Faking reality: the South African War

The First Anglo-Boer War – also known as the First Transvaal War of Independence – was a conflict from 1880 to 1881 between the British colonizers and the Boers from the Transvaal Republic.

The second conflict, from 1899 to 1902, is known as the South African War.

Look closely at the photograph below from the South African War. Do you think it’s staged? Why or why not?

Sepia toned photograph of a group of snipers in military clothing standing on some rocks next to a waterfall. They are pointing their guns towards our left.

A matter of outposts, Boer snipers exchanging shots with British outposts below Tugela Falls, Reginald Sheppard. 1900. Catalogue ref: COPY 1/450/476

Reginald Sheppard was in the Boer Commando in Pretoria [guerrilla military unit in South Africa.] He was a professional photographer who used his camera in the conflict. Some of his photographs, like the one above, were posed.

How can we tell?

  1. The snipers look posed because they are all firing in the same manner with their rifles, and at the same height, which does not seem likely.
  2. The men are not in safe or strategic positions. They are highly exposed – standing would have made them easy targets. Snipers are marksmen who tend to move undercover and at night. They often act in support roles in a concealed place, or outpost with a clear view. They stay at a distance from the main body of an army to protect it from surprise attacks. This photograph is not convincing as a war photograph taken in the field during this type of action.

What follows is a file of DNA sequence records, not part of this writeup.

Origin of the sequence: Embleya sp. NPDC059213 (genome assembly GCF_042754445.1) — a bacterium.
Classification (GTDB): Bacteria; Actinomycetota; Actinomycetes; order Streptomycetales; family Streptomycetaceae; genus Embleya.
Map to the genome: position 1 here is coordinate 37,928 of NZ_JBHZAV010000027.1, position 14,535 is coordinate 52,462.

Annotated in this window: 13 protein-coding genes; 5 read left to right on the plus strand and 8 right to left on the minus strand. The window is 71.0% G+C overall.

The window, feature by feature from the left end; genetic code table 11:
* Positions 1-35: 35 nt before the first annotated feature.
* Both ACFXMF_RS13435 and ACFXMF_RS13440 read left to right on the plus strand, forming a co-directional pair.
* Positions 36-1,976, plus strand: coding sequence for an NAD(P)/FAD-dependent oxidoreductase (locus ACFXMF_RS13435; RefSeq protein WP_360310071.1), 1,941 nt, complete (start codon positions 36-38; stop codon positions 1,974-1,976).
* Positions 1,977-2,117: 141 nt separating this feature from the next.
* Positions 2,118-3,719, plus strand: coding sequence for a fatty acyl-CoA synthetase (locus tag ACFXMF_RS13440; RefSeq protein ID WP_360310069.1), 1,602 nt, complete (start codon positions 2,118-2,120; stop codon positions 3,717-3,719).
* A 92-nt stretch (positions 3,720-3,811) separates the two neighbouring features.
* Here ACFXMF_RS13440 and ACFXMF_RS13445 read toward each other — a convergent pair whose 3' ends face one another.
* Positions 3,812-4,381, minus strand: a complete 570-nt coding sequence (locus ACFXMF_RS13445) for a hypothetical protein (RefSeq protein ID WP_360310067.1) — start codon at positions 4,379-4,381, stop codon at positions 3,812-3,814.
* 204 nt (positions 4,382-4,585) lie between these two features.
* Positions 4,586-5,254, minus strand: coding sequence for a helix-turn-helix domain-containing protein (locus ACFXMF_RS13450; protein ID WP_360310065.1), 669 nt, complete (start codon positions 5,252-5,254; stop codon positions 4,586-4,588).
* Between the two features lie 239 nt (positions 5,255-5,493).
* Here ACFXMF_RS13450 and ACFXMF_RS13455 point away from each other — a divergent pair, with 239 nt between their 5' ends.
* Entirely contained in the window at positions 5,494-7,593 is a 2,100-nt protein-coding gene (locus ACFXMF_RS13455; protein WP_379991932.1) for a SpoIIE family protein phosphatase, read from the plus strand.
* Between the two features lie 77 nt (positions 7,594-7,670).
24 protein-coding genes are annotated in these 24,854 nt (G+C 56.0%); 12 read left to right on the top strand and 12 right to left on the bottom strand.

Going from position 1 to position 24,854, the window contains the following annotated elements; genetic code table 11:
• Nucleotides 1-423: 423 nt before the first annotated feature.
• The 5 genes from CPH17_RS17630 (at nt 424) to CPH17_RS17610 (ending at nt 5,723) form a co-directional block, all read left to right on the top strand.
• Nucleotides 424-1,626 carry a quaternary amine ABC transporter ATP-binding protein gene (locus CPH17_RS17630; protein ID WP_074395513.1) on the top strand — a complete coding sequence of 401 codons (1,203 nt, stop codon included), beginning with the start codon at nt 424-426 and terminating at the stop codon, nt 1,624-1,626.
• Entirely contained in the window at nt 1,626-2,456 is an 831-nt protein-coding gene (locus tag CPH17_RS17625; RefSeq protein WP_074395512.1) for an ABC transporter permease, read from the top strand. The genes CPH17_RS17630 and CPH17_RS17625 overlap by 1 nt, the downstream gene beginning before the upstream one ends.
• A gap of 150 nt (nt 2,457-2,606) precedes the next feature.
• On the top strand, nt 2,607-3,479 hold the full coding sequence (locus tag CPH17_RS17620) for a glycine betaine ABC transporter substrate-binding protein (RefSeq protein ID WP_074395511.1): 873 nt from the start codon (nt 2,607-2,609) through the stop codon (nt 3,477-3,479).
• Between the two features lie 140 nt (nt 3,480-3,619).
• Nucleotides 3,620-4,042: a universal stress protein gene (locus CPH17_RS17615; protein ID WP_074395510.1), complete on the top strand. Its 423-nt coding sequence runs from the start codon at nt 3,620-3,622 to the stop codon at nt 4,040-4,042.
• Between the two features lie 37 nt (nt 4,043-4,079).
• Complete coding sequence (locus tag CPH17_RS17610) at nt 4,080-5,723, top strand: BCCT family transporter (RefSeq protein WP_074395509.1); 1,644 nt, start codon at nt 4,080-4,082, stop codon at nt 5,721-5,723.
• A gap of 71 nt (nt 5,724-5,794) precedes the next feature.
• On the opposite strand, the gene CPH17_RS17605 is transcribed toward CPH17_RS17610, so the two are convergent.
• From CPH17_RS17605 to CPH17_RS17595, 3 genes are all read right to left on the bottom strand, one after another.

3. The framing appears overly ‘scenic’ with the waterfall and river as backdrop. It looks too peaceful and does not capture the grim realities of war.

General points on posed or staged photographs

If you are trying to work out if a photograph has been staged:

  • Pay attention to the light it contains. Do the shadows and reflections look natural?
  • Try and assess the perspective and proportions of the image. Does the image contain any repeated identical patterns that could have been added into it?
  • How natural is the colour and tone of the photograph?
  • Carry out a reverse image search if possible.

Finally, it is important to remember that early photographs from the 1840s and 1850s required very long exposure times, so people had to sit still for very long time in formal positions. The invention of the Box Brownie camera and other portable devices in the 1880s and 1890s meant that the subjects for photography expanded to capture a broader range of people, places and subjects.


  1. What makes this an artistically framed photograph? [Explain how light, shade, angle, scale, and line are used.]
  2. What makes it difficult to believe that this photograph was taken during an exchange of sniper fire?
  3. Where would the photographer have been standing with a tripod to take this photograph?
  4. What would make this photograph more convincing as a piece of evidence for the Boer war?
  5. If we didn’t have background knowledge of the situation in which this photograph was taken, what would be its value?
  6. How do you interpret the meaning of the caption of the photograph?

Find out more about photography in the South African War